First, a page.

Curatorial Research Lab
@ Winkleman Gallery
Temporary Mailing Address
303 East 37th Street, #6P
New York, NY 10016

t: 212.643.3152

The Fire to Say: Comics as Poetry

Kimball Anderson, Derik A. Badman, Warren Craghead, Julie Delporte, Oliver East, Franklin Einspruch, Jason Overby, Paul K. Tunis. Organized by Franklin Einspruch.
January 17 - February 22, 2014
Opens Friday, January 17, 6:00 PM - 8:00 PM
"The Fire to Say: Comics as Poetry," organized by Franklin Einspruch. Photography by Etienne Frossard.

“The Fire to Say: Comics as Poetry,” organized by Franklin Einspruch. Photography by Etienne Frossard.

EXTENDED: Until February 22, 2014

A handful of artists have wandered away from mainstream comics only to find themselves at the periphery of poetry. Here, they bend and shove the vocabulary of comics to make the medium yield new effects. The results are original and surprising, and invite the reader to participate in experiments performed upon narrative, art, and language.

In 2012, Boston-based artist and writer Franklin Einspruch published an anthology of eight such artists entitled “Comics as Poetry.” It includes Kimball Anderson (Boston), Derik A. Badman (Philadelphia), Warren Craghead (Charlottesville, VA), Julie Delporte (Montreal), Oliver East (Leeds, UK), Jason Overby (Portland, OR), Paul K. Tunis (New York), and Einspruch himself. Acclaimed poet William Corbett contributed a foreword. The critical response was warm and roundly positive. “Comics as Poetry collects works that experiment with the forms of comics and poetry, inviting audiences to investigate spaces, silences and moments between the observer and the observed,” wrote Tamryn Bennett. Aaron Geiger said, “I strongly encourage you to support these poet-artists as they tread lightly to the side of the mainstream.” The Seattle Star called it “truly a lovely book.”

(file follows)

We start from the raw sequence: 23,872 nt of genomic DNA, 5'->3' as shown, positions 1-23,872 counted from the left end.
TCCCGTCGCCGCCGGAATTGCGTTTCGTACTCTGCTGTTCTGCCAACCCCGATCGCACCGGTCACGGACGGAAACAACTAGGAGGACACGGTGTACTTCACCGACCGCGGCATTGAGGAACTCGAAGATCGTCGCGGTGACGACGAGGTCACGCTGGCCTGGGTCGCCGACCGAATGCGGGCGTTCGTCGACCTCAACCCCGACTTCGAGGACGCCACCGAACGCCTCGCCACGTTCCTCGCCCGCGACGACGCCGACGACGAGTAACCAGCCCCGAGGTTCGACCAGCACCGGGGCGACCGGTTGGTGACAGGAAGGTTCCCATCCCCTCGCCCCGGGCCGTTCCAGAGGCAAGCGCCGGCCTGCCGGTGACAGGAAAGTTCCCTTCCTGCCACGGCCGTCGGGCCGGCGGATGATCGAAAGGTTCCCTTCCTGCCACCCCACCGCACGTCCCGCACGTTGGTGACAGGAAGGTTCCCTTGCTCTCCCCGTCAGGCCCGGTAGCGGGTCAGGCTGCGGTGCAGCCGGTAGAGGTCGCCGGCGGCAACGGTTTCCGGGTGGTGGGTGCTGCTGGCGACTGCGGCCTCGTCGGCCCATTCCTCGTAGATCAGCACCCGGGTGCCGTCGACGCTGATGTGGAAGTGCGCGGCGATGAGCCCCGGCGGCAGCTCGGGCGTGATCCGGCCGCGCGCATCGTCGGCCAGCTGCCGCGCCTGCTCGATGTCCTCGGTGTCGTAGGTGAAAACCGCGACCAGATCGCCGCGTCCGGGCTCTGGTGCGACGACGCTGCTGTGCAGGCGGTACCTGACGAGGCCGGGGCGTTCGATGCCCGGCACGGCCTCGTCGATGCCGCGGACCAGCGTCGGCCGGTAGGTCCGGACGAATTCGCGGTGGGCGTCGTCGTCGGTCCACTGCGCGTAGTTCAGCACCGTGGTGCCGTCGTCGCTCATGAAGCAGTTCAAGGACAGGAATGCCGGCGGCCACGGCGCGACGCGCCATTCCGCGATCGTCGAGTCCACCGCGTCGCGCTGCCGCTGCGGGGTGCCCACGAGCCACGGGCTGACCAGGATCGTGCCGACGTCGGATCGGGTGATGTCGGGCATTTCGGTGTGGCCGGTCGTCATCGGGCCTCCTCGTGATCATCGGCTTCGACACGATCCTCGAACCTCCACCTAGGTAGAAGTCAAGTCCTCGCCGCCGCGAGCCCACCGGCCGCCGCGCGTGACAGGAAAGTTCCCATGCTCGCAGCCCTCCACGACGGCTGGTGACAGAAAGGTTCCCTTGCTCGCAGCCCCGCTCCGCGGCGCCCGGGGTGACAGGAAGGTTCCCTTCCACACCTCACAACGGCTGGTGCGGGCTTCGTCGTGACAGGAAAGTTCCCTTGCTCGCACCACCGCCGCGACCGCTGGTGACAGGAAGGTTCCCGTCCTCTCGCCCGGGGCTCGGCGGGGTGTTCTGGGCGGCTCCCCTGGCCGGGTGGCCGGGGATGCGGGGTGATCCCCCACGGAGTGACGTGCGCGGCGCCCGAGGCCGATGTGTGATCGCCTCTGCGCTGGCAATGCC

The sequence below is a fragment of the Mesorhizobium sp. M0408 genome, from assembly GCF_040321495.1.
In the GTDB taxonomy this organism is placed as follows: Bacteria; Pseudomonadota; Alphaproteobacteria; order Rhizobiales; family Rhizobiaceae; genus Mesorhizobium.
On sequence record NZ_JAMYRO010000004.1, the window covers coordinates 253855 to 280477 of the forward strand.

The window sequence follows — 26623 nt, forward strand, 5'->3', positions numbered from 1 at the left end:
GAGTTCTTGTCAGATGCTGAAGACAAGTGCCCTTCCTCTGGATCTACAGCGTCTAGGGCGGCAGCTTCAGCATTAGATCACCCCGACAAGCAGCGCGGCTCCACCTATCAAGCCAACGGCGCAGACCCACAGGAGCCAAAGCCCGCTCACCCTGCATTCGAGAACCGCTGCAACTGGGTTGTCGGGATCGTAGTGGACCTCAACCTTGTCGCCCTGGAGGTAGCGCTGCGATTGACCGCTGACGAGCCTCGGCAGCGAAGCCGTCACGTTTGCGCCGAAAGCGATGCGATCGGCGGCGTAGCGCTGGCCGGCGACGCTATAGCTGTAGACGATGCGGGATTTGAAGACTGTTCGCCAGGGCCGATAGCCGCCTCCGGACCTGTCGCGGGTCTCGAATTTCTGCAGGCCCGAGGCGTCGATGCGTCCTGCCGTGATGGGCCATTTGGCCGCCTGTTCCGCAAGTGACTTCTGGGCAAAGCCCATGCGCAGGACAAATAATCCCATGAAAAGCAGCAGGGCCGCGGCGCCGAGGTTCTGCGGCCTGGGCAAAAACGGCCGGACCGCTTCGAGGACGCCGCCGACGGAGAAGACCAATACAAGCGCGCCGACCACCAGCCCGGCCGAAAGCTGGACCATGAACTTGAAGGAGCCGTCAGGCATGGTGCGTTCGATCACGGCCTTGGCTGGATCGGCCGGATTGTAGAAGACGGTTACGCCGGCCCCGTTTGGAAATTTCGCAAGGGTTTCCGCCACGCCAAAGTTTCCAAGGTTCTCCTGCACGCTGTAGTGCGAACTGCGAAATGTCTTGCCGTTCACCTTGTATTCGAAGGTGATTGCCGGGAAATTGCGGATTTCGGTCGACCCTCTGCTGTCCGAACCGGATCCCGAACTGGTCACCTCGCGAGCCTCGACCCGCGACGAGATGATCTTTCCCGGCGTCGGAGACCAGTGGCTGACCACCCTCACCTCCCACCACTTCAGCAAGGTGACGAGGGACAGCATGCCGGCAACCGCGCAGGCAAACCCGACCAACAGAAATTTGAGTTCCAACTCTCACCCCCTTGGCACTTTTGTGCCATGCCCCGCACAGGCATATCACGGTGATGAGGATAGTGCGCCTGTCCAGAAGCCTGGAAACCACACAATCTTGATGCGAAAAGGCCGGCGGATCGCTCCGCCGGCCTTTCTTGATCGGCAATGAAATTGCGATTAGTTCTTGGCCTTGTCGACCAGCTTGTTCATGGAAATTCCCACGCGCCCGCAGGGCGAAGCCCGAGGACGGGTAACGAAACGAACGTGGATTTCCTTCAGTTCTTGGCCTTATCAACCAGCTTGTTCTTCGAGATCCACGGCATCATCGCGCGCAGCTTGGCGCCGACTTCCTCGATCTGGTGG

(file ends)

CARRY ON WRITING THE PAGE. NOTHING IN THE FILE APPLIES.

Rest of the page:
In “The Fire to Say,” organizer Franklin Einspruch will turn the Curatorial Research Lab of Winkleman Gallery into a combination of exhibition space and reading room that will feature recent art by the eight artists and a sampling of their publications. “Over the last few years there has been an increasing number of people working in combinations of images and words that don’t fit neatly into the worlds of art or publishing,” says Einspruch. “This interstice is immensely interesting, filled with do-it-yourselfers who admire what goes on in art, comics, and poetry and each of their histories, but are seeking to carve out their own forms of expression independently of them.”


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